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The Sluggard. 1. 'Tis the voice of the sluggard- I heard him complain,
“ You have wak'd me too soon-I must slumber again." As the door on its hinges, so he on his bed,
Turns his sides, and his shoulders, and his heavy head. 2.“ A little more sleep, and a little more slumber;" Thus he wastes half his days, and his hours without
number; And when he gets up, he sits folding his hands,
Or walks about sauntring, or trifling he stands. 3. I pass’d by his garden, I saw the wild brier,
The thorn, and the thistle, grow broader and higher. The clothes that hang on hiin are turning to rags;
And his money still wastes, till he starves or he begs. 4. I made him a visit, still hoping to find
He had ta’en better care for improving his mind :
But he scarce reads the Bible, and never loves thinking 5. Said I then to my heart, “ Here's a lesson for me ;
That man's but a picture of what I might be :
Creation and Providence. 1. I SING th' almighty pow'r of God,
That made the mountains rise ; That spread the flowing seas abroad,
And built the lofty skies. 2. I sing the wisdom that ordain'd
The sun to rule the day :
And all the stars obey.
3. I sing the goodness of the Lord,
That fill'd the earth with food. He form'd the creatures with his word,
And then pronounc'd them good. 4. Lord! how thy wonders are display'd
Where'er I turn mine eye; If I survey the ground I tread,
Or gaze upon the sky! 5. There's not a plant or flow'r below
But makes thy glories known; And clouds arise, and tempests blow,
By order from thy throne. 6. Creatures (as num'rous as they be)
Are subject to thy care; There's not a place where we can flee,
But God is present there. 7. In Heav'n he shines with beams of love;
With wrath in hell beneath! 'Tis on his earth I stand or move,
And 'tis his air I breathe. 8. His hand is my perpetual guard;
He keeps me with his eye: Why should I then forget the Lord,
Who is for ever nigh?
A morning in spring. 1. Lo! the bright, the rosy morning,
Calls nie forth to take the air : Cheerful spring, with smiles returning,
Ushers in the new-born year. 2. Nature now in all her beauty,
With her gently-moving tongue,
Of a grateful morning song.
3. See the ear.y blossoms springing!
See the jocund lambkins play! Hear the lark and linnet singing,
Welcome to the new-born day! 4. Vernal music, softly sounding,
Echoes through the verdant grove: Nature now with life abounding,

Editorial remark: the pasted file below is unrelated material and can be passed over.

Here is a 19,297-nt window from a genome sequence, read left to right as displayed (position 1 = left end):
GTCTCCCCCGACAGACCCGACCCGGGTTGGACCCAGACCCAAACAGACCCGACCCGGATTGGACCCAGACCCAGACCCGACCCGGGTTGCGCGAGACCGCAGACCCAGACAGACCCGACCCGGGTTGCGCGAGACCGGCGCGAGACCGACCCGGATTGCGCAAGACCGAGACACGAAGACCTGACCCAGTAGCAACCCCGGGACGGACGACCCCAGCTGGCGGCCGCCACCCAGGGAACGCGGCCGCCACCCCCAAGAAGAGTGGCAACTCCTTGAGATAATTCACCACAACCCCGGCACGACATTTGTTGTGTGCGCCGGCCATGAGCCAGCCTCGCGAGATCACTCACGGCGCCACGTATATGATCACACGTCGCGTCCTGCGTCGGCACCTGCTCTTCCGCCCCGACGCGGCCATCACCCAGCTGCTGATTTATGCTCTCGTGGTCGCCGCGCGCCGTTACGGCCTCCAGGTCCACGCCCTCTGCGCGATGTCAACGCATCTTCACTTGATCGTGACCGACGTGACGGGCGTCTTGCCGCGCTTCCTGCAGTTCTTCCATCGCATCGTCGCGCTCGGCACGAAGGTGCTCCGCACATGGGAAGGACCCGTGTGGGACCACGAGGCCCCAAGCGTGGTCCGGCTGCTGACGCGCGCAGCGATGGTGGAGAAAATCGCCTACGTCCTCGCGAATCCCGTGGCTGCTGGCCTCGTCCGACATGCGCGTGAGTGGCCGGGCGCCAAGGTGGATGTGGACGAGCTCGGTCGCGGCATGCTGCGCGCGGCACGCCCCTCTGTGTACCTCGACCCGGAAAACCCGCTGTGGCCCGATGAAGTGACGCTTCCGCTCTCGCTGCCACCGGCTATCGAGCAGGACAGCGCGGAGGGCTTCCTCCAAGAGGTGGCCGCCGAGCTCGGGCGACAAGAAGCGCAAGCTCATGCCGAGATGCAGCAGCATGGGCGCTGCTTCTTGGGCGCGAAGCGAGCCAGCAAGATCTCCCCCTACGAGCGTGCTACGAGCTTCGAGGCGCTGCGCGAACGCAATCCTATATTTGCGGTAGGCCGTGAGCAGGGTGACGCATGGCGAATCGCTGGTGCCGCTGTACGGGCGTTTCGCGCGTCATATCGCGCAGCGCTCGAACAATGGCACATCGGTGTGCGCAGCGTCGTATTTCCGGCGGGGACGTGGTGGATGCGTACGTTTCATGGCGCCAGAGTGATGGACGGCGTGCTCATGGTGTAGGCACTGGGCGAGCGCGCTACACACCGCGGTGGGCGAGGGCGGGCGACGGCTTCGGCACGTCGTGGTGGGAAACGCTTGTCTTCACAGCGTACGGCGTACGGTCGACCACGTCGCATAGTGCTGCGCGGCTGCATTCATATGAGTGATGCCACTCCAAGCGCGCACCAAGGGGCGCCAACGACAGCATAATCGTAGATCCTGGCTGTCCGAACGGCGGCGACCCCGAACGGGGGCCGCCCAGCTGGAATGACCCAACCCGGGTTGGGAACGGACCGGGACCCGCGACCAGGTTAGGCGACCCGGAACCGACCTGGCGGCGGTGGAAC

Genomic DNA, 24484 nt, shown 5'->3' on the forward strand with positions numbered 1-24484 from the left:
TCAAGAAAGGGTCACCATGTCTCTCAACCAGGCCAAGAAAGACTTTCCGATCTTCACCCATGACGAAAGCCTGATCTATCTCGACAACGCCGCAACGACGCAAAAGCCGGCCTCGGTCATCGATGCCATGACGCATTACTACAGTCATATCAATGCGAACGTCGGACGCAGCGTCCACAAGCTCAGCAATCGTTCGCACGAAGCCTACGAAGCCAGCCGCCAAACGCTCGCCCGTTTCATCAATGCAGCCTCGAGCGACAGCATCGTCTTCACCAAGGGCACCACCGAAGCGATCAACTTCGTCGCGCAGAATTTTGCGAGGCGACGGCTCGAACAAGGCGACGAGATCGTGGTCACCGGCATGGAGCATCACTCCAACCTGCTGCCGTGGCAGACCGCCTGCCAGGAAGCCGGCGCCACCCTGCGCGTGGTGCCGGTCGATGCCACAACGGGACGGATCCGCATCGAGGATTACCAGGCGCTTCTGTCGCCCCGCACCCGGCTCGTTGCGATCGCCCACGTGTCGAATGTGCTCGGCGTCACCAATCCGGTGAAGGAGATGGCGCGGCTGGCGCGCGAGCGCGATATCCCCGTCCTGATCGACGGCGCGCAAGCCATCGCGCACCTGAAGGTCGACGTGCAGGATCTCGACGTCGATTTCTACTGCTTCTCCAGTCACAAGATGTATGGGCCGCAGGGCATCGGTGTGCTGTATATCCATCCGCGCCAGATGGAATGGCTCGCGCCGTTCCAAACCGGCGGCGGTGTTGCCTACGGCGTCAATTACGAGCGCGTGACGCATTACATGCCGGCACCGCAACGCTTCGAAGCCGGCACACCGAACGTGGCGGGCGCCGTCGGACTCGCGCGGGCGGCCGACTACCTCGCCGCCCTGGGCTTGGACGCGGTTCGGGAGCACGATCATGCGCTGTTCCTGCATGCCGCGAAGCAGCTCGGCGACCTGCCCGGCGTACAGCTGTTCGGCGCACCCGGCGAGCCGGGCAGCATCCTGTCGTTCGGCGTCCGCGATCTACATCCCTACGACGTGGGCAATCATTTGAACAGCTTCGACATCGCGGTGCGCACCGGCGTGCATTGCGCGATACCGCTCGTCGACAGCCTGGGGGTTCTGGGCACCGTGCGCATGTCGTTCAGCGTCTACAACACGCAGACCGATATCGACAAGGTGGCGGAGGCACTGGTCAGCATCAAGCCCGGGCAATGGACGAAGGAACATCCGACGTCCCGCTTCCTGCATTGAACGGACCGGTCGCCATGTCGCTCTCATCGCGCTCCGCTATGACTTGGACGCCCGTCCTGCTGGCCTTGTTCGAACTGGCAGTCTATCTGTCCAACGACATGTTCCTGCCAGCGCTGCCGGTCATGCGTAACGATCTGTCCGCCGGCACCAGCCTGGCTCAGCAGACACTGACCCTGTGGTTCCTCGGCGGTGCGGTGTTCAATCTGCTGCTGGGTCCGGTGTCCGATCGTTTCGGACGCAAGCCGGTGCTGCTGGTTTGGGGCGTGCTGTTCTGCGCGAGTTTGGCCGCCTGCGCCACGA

Swells with harmony and love. 6. Now the kind refreshing showers,
Water all the plains around : Springing grass, and painted flowers,
In the smiling meads abound. 6. Now their vernal dress assuming,
Leafy robes adorn the trees : Odours now, the air perfuming,
Sweetly swell the gentle breeze. 7. Praise to thee, thou great Creator!
Praise be thine from ev'ry tongue : Join, my soul, with ev'ry creature;
Join the universal song!
For the richest gifts bestow'd;
Sound Jehovah's praise aloud !
Heavenly wisdom. 1. How happy is the man who hears
Instruction's warning voice ; And who celestial Wisdom makes
His early, only choice.
Than east or west unfold;
Than is the gain of gold.
A length of happy years;
And honour bright appears.
4. She guides the young, with innocence,
In pleasure's path to tread:
Upon the hoary head.
So her rewards increase :
And all her paths are peace.
The Man of Ross.
Who hung with woods yon mountain's sultry brow?
Health to the sick, and solace to the swain.
Whose seats the weary traveller repose ?
“ The Man of Ross,” each lisping babe replies. 3. Behold the market-place with poor o'erspread !
The Man of Ross divides the weekly bread.
young who labour, and the old who rest. 4. Is any sick? The Man of Ross relieves,
Prescribes, attends, the med'cine makes, and gives.
Resignation. 1. Wale some in folly's pleasures roll,
And seek the joys that hurt the soul ;
Be mine, that silent calm repast,
A peaceful conscience to the last
Without a canker at the root;
When other friends must quit their trust. 8. Come then, my soul, be this thy guest,
And leave to folly's sons the rest
And night shall brighten into day. 4. With this companion in the shade,
My soul no more shall be dismay'd;
And the pale monarch of the tomb. 5. Though tempests drive me from the shore,
And floods descend, and billows roar;
My little bark shall brave the storm. 6. Amid the various scene of ills,
Each stroke some kind design fulfils;
When sov'reign love directs the rod ? 7. Peace, rebel thoughts-I'll not complain ;
My Father's smiles suspend my pain:
the balm that heals the smart. 8. Though Heav'n afflict, I'll not repine ;
Each heart-felt comfort still is mine :
And journey with me through the vald, 9. Blest Saviour! cheer that darksome way,
And lead me to the realms of day;